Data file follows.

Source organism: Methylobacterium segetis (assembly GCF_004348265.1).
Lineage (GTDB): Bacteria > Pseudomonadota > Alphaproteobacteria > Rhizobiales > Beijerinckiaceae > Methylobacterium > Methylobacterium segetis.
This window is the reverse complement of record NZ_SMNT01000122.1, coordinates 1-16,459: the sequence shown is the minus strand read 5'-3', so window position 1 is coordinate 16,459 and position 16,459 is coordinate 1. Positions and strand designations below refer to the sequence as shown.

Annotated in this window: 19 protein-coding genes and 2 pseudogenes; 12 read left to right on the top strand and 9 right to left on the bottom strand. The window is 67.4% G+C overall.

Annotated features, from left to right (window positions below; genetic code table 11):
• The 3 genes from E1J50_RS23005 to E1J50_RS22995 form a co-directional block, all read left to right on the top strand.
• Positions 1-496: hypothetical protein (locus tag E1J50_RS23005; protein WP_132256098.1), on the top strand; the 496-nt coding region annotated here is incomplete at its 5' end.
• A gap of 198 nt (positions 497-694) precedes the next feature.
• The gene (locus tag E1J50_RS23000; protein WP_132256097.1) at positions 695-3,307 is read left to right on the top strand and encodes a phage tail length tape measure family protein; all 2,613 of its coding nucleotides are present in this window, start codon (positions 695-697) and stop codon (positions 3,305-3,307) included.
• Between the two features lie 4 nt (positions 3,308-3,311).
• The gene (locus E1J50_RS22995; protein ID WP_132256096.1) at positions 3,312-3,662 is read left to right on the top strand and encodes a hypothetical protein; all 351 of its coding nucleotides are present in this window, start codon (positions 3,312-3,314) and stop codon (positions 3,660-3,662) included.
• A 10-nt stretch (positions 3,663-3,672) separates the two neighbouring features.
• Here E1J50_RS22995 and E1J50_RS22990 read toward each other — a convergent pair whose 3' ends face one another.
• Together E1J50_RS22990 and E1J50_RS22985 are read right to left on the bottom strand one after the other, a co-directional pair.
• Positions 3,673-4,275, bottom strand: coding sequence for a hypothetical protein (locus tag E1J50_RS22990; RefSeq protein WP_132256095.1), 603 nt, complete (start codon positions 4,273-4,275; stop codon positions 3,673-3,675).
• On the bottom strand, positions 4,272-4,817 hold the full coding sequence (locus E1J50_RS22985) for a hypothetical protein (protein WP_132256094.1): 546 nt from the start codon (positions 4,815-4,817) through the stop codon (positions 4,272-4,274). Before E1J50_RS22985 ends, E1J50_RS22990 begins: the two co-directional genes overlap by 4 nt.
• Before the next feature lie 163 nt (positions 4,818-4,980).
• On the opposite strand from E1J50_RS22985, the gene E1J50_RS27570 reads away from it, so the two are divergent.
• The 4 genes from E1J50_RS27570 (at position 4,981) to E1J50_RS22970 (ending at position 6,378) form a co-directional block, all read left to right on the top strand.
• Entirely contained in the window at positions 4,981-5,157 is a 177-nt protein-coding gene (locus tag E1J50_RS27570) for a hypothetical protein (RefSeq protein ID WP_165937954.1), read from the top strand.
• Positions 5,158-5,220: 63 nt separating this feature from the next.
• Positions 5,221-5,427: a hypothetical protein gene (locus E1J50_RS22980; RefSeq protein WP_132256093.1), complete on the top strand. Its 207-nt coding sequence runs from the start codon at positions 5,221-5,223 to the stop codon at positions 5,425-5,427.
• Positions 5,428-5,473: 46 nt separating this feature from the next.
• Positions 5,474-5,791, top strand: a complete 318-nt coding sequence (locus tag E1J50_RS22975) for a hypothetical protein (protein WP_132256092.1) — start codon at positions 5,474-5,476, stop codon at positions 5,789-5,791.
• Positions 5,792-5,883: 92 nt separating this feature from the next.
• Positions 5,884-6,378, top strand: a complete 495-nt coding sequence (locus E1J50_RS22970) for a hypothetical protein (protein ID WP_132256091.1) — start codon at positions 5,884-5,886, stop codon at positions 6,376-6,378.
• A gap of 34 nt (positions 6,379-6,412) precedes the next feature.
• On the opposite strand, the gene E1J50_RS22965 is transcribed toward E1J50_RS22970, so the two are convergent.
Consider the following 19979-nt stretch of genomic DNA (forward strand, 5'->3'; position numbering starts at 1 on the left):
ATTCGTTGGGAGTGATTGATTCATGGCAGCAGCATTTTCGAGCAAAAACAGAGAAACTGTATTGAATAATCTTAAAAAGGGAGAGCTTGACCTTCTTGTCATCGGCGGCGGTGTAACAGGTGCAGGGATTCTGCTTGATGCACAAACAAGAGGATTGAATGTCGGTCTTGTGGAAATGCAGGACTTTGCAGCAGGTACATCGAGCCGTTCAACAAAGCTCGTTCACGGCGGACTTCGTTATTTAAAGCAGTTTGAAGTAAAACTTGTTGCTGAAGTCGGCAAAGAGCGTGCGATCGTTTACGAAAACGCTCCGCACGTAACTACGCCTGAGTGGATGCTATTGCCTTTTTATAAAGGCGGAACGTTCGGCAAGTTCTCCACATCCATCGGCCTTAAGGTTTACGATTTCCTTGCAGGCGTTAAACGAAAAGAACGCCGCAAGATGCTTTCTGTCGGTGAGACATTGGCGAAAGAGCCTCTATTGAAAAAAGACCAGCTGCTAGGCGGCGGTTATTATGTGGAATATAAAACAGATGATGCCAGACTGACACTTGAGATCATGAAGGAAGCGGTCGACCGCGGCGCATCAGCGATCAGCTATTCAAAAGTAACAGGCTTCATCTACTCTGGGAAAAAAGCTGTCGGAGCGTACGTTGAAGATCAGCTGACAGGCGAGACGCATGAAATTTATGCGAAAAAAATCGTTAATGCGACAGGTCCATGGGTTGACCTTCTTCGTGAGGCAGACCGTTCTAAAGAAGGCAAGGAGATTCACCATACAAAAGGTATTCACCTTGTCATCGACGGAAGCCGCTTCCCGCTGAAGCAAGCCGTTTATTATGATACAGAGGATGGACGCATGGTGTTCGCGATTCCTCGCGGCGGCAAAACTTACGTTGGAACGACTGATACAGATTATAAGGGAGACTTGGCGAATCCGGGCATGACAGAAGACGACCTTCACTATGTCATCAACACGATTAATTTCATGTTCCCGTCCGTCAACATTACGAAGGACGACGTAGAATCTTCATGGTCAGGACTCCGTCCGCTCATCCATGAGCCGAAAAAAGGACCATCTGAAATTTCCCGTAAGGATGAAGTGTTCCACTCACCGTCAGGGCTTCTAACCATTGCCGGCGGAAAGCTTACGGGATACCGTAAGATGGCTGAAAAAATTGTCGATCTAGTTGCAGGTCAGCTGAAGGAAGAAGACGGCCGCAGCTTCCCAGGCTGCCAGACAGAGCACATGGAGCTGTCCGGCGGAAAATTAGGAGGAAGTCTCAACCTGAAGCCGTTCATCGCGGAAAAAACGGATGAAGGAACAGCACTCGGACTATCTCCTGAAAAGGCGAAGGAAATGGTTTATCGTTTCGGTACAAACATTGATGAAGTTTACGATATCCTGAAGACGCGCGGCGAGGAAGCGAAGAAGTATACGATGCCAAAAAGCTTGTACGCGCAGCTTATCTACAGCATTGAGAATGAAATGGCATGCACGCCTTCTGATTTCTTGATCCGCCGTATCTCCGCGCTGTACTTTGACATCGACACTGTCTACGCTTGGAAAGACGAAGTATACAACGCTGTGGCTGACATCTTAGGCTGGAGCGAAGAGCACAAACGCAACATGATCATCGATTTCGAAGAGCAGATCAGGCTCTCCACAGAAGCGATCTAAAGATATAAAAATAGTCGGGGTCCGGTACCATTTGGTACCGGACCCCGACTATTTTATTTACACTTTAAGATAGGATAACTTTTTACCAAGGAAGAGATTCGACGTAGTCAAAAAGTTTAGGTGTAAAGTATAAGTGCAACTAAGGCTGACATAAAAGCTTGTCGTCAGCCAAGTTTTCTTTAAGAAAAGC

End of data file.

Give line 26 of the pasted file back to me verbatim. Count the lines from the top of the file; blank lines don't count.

• Positions 5,884-6,378, top strand: a complete 495-nt coding sequence (locus E1J50_RS22970) for a hypothetical protein (protein ID WP_132256091.1) — start codon at positions 5,884-5,886, stop codon at positions 6,376-6,378.